"I believe every child needs to hear the words that Jesus heard at his baptism 'This is my beloved Son in whom I am well pleased.' David was one of those individuals who communicated that to me on numerous occasions. He was a male figure who verbalized his love for me. This made a huge difference in my life."
2. Clarify expectations. A safe place for this kind of learning requires three things: openness, hospitality, and boundaries.
Mentors do not want mentorees to expect too much or too little. Both problems can be avoided if expectations are discussed openly. Everything from "Is there homework?" to "Who pays for coffee?" should be agreed upon ahead of time so there will be mutual understanding. Unrealistic or unexplored expectations can come back to haunt you later.
Then agree on meeting length, frequency, time, place, purpose, and level of accountability. Pray together and commit to praying for the relationship between meetings.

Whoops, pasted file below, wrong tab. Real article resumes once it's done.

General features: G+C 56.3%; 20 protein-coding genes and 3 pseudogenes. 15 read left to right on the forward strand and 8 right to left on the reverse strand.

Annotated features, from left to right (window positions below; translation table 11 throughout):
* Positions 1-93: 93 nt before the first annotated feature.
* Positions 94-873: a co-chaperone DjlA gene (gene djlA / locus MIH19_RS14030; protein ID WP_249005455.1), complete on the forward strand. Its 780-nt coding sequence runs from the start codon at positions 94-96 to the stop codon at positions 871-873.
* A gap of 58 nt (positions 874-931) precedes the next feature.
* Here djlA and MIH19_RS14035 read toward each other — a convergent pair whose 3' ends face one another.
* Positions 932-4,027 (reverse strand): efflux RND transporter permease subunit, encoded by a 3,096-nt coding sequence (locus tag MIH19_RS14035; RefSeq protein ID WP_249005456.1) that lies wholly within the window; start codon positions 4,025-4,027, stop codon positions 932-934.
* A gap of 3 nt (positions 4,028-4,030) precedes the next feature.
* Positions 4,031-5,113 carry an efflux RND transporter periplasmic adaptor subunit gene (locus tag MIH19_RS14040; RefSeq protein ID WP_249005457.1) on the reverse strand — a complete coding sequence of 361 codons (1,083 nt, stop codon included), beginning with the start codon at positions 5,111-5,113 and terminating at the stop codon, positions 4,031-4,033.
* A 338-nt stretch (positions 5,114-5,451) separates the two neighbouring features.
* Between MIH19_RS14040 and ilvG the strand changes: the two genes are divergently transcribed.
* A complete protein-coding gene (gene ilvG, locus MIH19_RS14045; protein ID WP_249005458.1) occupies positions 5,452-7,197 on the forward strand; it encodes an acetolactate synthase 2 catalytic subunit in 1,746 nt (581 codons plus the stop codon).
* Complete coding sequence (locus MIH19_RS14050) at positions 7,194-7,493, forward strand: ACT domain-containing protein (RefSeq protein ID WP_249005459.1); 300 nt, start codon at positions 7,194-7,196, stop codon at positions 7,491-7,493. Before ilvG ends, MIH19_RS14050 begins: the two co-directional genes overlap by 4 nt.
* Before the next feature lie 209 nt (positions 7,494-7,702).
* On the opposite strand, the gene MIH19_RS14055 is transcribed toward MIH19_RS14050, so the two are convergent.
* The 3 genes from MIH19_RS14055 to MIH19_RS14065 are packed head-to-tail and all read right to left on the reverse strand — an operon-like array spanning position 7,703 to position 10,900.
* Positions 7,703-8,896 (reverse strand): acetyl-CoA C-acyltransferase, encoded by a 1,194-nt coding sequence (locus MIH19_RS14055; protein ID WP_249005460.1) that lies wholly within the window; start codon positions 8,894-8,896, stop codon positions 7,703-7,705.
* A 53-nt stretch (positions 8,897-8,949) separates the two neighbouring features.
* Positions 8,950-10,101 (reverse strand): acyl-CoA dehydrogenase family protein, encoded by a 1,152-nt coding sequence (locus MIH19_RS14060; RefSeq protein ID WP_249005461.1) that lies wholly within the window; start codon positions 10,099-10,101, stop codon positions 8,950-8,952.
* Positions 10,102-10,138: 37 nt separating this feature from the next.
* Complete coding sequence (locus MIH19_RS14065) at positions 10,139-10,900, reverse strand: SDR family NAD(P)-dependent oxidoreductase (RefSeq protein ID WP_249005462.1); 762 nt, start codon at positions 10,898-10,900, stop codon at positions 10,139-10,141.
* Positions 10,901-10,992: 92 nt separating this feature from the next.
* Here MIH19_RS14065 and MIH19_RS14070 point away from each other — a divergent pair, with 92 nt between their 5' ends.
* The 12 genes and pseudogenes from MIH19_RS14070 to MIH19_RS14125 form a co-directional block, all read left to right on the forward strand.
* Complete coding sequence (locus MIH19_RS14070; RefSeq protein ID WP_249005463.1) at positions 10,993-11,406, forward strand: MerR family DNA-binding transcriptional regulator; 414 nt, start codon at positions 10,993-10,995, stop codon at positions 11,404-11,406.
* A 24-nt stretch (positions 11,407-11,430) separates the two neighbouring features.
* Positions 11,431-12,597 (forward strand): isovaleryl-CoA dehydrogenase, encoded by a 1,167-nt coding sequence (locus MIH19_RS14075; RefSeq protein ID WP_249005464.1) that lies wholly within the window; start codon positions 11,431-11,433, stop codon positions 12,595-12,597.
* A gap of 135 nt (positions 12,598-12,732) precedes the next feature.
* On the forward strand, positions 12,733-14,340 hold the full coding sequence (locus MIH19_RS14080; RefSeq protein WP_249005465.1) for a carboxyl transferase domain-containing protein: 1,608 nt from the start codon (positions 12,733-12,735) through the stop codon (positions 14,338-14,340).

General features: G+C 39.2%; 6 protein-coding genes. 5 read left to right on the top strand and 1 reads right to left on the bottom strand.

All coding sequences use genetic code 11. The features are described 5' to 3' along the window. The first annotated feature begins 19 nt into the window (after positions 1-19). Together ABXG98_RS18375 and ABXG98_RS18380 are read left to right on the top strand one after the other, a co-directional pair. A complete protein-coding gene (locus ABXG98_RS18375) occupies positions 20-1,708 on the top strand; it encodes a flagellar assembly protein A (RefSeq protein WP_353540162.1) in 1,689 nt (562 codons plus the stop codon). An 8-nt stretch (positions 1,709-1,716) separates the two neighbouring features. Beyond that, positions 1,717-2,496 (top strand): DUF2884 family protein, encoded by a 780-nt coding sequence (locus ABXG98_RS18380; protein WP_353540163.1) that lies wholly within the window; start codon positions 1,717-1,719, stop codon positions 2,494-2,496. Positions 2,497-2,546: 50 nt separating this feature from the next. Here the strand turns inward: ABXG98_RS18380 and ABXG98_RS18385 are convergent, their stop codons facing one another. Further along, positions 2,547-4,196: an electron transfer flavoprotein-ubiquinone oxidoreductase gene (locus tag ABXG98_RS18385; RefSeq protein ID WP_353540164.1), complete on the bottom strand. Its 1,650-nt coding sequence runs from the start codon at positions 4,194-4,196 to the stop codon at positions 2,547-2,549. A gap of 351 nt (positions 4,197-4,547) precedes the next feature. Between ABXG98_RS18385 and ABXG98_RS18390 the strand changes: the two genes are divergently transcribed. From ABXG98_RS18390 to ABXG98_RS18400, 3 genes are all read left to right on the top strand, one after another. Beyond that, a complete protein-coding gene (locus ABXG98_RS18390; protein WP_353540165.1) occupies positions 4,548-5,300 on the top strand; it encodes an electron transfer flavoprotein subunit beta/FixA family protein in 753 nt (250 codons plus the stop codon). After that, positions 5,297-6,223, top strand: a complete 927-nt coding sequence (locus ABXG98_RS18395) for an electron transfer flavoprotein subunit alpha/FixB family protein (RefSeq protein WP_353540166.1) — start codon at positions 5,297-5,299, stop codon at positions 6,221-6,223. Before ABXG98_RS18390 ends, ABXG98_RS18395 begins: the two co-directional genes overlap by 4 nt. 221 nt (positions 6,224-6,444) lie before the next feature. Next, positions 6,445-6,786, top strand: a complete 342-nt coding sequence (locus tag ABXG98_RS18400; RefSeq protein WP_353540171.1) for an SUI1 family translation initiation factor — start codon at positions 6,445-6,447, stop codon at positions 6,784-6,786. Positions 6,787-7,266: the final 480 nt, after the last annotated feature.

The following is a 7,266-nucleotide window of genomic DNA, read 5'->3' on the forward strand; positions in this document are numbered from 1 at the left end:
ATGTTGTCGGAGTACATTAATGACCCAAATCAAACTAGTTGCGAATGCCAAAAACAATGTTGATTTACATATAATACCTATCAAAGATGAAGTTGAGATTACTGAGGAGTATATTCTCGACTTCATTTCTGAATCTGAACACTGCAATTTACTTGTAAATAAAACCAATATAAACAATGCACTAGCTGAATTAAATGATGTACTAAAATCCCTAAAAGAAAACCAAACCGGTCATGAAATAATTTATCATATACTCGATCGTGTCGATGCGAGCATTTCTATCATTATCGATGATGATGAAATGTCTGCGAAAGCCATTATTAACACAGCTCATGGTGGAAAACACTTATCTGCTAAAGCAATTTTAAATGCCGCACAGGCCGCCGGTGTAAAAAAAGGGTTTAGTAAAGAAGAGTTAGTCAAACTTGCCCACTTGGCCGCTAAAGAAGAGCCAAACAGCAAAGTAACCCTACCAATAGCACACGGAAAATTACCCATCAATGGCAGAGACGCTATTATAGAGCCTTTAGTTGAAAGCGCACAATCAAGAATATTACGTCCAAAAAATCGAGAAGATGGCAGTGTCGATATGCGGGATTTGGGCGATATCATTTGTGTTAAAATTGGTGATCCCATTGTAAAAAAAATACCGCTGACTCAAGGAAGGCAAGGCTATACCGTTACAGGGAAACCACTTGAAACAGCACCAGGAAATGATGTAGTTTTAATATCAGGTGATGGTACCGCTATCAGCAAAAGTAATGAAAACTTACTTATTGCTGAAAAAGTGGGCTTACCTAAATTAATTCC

"A mentoree may expect you to be empathetic and offer a shoulder to cry whenever they feel the need. Well, that may not be your best contribution as a mentor," says Don Payne, who now trains mentors in suburban and rural churches. "Or the mentor may expect something that the mentoree is unwilling or unable to give. In the beginning, both need to say, 'This is what I think I can give, this is my gift mix, this is my experience range. My life is like a box—there's a lot of stuff that's outside this box, but you're welcome to whatever is inside.'"
Sharpening your mentoring skills
Once the relationship is established, the mentor does several things.
1. Maintain trust. After trust is established, it must be maintained. This means being honest, open, and transparent. In addition, mentors should keep to the point, follow through with commitments, be available and flexible.